7 min read

Journey To Reformation | Interview with Jeffrey Scott Richards – Director, Screenwriter

Journey To Reformation
bciff team

March 14, 2022 7 min read

Movie : Journey to Reformation 

Director : Jeffrey Scott Richards 

 

Jeffery Scott Richards is a director born in West Virginia, U.S. He is presently based in Texas. As a director Richards has made sure to portray the fractured relationships of human beings with utmost care. He also tries to explore how the internal belief systems contribute a lot in shaping their worldview.

 

Hello Jeff, it was nice seeing your journey! I would like to know what inspired you to create this documentary?

 

I would get asked all the time, “How do you go from being an Atheist to being a ‘believer’?” It was a question I was answering a lot. So, as a filmmaker, it only made natural sense to commit that to film. But, if I was going to make this into a film, it needed to have style. So I sat down and watched “The Last Picture Show,” and said “I want to make my documentary like that.”  Deep focus black and white. Now I want to film everything like that (laughs). 

 

Your documentary is named “Journey to Reformation”. How would you define Reformation?

 

From a historical sense, people view the Reformation as what happened when Martin Luther nailed the Ninety-Five theses to the  All Saints’ Church, Wittenberg. Christianity is constantly reforming, this is why the hub of Christianity is in the “global South” now as opposed to the West. In the film though, reformation is more personal. I went through the transition of being an atheist to being a Christian, to being disillusioned and then looking at Christianity through a new lens.   

 

Jeff, you seem to be a very positive person from the way you present yourself. What keeps you going during the tough times?

 

 (laughs) Sorry secular magazine, I am going to have to throw a Bible verse at you. Plain and simple, Corinthians 12:7-10. In this, Paul talks about his thorn and how he embraces it because it reminds him of his dependence on Christ. So that became a mission statement for me during “tough times.”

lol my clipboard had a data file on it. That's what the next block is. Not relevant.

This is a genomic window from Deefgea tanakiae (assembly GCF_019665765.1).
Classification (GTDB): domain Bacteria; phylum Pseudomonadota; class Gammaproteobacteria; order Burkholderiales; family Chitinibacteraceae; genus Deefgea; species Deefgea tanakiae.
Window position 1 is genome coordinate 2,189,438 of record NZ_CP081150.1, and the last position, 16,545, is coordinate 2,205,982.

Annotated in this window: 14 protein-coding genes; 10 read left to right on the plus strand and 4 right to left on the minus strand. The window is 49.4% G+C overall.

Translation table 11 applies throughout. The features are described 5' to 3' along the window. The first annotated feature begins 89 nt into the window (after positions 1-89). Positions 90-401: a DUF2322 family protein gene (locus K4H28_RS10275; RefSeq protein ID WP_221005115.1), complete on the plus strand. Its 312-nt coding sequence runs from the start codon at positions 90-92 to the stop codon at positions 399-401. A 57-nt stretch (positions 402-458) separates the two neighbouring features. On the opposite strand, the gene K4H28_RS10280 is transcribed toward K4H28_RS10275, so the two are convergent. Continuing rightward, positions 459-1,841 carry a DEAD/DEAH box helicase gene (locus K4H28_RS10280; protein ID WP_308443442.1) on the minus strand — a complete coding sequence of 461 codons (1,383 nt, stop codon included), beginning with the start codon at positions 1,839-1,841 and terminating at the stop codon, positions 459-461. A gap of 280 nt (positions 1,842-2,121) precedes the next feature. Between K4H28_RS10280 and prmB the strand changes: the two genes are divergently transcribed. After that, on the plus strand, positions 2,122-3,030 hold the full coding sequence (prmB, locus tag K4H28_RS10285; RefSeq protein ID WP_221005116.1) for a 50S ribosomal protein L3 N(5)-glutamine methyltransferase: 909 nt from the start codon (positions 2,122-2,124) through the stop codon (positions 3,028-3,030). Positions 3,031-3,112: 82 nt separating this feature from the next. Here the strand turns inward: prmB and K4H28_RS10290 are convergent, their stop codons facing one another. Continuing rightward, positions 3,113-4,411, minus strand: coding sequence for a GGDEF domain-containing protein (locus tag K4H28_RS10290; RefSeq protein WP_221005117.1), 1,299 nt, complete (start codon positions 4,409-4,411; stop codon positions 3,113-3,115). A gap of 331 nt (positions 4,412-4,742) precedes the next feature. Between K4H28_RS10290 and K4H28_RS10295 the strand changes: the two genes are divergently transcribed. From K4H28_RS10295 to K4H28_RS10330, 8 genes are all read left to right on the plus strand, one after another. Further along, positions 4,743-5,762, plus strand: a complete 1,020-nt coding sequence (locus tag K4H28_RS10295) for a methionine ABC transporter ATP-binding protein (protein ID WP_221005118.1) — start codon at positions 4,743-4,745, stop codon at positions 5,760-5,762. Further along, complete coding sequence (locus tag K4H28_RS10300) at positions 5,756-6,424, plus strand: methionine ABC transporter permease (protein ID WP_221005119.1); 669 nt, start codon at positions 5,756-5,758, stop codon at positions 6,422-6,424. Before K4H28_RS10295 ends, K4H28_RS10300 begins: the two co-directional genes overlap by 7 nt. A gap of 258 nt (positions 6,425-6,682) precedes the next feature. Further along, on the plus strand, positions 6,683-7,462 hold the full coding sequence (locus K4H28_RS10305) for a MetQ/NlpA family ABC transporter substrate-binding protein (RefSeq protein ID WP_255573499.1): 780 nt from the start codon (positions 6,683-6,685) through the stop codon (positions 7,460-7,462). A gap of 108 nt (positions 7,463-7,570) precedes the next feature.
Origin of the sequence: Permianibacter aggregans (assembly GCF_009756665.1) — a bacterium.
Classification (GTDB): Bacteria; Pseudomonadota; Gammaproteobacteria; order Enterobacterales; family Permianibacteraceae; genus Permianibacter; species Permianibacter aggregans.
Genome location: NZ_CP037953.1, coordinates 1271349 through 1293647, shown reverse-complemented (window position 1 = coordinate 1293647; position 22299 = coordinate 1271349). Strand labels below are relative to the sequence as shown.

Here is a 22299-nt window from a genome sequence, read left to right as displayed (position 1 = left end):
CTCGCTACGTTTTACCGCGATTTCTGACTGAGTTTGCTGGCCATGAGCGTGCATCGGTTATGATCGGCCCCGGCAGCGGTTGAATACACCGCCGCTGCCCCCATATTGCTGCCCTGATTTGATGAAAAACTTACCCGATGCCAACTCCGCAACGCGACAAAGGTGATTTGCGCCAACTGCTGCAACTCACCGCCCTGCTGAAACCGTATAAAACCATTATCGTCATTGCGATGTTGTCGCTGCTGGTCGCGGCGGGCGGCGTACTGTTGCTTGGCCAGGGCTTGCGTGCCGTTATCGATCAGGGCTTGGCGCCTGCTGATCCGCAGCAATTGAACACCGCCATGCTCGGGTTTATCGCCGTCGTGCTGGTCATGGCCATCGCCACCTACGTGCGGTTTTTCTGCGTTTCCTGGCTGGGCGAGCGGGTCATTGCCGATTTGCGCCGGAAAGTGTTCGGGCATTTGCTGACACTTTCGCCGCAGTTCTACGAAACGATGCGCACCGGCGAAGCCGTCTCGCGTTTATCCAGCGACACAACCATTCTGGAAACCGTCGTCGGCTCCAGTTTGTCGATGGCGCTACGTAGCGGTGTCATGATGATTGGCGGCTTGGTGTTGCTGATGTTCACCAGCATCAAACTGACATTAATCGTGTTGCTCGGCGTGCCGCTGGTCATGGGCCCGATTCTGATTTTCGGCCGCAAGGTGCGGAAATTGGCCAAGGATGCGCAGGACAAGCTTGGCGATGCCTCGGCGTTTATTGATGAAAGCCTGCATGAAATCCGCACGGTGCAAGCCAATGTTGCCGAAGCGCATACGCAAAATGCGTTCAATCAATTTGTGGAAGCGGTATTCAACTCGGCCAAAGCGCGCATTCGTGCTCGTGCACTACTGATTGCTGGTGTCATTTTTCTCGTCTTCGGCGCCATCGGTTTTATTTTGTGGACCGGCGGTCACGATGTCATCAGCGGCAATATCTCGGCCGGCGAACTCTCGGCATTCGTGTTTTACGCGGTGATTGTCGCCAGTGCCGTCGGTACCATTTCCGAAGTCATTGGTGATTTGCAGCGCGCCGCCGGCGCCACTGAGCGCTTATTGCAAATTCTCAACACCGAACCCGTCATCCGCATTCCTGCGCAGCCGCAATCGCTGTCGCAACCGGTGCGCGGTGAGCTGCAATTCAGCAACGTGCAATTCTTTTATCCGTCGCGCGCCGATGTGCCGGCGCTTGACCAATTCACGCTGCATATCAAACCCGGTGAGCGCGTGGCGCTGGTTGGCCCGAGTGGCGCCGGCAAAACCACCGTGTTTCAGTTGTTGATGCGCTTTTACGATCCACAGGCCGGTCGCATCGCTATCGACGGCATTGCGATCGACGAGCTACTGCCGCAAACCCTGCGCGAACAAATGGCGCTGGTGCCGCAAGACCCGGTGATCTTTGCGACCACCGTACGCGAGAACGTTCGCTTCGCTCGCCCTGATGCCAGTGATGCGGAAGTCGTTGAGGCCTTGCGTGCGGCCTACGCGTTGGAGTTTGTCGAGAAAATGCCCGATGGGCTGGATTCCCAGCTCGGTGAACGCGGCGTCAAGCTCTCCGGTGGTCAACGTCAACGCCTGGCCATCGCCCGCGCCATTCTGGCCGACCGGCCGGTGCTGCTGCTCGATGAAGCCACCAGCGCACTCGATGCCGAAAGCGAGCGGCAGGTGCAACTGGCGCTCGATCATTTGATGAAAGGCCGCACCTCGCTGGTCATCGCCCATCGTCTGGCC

Now that you’re living life in a very different light, what significant changes are you noticing in your way of living?

 

The thing is, people view Christianity as restricting and it’s not. You are shown love on the Cross and you react in kind. So an example is , I spend my time helping the forgotten, the abused and even those the church has hurt. Today, I have an event at the Mall for a secular media company I work for and then I will go and help the homeless. The church I am serving for now, buys houses for the homeless, as well as covers their living expenses. 

 

You mentioned that for a significant amount of time you were an atheist. What used to be your worldview then? How did you used to look at things? Was detaching yourself from your religion a tough thing to do?

 

I think I thought Christianity was restricting and wasn’t helping our fellow man. I think it became a “cash grab” in many places in the US. This turned me off and I became an atheist. I wasn’t putting myself out there. I was a social media warrior. I mouthed off at my keyboard and thought I was doing my part. To answer the last question “was it tough to do?” On the surface, no but all of my films have religious subtext- so subconsciously yes it must have been tough (laughs).